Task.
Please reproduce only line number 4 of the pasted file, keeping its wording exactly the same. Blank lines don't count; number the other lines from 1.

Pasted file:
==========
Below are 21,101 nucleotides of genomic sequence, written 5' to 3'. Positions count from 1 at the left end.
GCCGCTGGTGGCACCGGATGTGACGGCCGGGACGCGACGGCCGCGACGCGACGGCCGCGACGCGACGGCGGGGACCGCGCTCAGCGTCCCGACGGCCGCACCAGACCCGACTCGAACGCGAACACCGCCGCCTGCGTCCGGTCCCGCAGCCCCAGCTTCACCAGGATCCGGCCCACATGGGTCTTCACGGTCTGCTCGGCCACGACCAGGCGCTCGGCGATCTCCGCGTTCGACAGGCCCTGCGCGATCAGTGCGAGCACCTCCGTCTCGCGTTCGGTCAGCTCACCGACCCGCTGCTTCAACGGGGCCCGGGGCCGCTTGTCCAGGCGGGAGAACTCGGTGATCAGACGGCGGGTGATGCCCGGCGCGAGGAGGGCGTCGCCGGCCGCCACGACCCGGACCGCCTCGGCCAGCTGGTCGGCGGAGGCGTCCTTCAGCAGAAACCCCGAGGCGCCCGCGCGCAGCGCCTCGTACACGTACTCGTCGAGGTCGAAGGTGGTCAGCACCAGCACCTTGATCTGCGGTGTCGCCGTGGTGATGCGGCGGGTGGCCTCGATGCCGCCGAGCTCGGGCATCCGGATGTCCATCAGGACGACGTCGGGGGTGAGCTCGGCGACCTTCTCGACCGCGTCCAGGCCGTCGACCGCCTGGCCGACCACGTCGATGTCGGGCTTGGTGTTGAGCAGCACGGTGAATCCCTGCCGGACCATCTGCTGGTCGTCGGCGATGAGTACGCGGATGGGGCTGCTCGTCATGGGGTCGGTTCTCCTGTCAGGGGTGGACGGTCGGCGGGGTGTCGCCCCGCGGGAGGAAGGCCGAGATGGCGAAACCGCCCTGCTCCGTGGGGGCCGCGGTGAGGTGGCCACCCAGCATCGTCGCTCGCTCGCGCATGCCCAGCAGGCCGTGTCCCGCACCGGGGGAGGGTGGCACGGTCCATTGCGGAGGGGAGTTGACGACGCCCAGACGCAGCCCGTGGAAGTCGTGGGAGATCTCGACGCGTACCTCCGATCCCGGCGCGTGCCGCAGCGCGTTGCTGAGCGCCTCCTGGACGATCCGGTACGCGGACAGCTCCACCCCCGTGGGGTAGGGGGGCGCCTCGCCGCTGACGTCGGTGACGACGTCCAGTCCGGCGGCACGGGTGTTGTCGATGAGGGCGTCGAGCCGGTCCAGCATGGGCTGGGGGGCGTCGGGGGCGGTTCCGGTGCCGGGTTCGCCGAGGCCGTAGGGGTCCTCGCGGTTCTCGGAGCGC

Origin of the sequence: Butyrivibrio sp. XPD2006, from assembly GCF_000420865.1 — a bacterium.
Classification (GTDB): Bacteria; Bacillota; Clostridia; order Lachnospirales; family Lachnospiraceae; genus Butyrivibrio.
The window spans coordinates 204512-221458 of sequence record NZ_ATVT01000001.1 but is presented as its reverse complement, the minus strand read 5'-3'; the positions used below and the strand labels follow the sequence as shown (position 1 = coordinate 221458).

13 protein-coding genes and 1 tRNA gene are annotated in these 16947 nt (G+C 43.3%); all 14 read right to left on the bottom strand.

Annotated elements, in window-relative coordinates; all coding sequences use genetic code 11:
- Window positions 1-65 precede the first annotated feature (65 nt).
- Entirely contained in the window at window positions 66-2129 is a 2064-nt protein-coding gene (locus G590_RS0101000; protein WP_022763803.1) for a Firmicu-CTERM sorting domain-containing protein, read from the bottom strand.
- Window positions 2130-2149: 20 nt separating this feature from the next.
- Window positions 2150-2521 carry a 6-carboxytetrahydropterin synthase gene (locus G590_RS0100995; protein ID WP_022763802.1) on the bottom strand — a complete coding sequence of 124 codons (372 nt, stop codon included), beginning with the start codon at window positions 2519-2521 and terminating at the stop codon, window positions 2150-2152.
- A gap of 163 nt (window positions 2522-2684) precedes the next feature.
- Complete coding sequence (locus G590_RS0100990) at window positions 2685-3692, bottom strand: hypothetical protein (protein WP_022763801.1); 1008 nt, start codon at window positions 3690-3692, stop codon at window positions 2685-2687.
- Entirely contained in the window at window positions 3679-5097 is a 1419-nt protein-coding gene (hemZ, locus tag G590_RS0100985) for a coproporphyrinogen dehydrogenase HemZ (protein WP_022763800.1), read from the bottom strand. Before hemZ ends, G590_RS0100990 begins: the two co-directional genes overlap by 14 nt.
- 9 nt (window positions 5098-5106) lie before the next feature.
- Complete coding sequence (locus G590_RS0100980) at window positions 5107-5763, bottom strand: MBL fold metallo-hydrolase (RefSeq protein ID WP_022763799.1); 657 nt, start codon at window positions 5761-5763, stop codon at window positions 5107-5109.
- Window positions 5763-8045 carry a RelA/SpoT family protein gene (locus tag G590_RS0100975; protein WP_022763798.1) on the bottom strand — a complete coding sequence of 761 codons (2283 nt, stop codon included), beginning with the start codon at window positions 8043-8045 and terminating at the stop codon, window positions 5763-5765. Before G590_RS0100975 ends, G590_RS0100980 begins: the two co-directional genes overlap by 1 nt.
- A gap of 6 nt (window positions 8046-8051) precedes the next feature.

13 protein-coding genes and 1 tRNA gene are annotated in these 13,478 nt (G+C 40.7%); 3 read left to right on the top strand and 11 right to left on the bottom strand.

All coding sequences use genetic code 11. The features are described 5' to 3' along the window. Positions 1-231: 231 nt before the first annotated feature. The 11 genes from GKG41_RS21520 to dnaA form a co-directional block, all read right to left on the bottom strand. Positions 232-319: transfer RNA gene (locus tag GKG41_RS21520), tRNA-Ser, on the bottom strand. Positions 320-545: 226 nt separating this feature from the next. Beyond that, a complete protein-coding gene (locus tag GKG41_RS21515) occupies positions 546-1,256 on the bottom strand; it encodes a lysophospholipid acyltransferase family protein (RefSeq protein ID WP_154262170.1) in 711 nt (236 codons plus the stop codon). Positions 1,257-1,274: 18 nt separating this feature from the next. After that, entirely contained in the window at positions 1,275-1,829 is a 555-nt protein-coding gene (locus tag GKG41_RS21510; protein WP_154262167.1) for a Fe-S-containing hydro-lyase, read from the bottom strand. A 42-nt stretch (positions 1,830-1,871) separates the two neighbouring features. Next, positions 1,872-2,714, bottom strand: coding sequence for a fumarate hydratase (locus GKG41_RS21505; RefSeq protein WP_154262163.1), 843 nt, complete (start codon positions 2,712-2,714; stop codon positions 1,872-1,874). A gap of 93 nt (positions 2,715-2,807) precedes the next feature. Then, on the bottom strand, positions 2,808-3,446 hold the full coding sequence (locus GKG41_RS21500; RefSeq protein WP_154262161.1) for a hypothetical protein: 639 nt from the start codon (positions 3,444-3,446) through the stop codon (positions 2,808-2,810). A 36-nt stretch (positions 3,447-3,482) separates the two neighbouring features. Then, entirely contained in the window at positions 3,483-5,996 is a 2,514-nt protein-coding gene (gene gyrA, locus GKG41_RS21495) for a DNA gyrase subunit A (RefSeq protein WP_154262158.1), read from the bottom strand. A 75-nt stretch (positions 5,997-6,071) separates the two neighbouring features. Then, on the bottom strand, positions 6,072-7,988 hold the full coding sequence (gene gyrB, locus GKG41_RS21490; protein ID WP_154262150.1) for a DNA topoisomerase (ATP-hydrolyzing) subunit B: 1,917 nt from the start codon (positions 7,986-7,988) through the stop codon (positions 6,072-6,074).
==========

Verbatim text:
Classification (GTDB): Bacteria; Bacillota; Clostridia; order Lachnospirales; family Lachnospiraceae; genus Butyrivibrio.